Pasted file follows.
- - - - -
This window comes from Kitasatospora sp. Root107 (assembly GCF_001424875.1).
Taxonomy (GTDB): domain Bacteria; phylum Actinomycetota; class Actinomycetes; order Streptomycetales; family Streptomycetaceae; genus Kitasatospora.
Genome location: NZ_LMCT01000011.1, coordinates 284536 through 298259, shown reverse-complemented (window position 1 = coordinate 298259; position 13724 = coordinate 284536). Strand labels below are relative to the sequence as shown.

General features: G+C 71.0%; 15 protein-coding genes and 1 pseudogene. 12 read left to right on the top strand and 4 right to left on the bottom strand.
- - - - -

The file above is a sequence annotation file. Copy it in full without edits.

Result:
This window comes from Kitasatospora sp. Root107 (assembly GCF_001424875.1).
Taxonomy (GTDB): domain Bacteria; phylum Actinomycetota; class Actinomycetes; order Streptomycetales; family Streptomycetaceae; genus Kitasatospora.
Genome location: NZ_LMCT01000011.1, coordinates 284536 through 298259, shown reverse-complemented (window position 1 = coordinate 298259; position 13724 = coordinate 284536). Strand labels below are relative to the sequence as shown.

General features: G+C 71.0%; 15 protein-coding genes and 1 pseudogene. 12 read left to right on the top strand and 4 right to left on the bottom strand.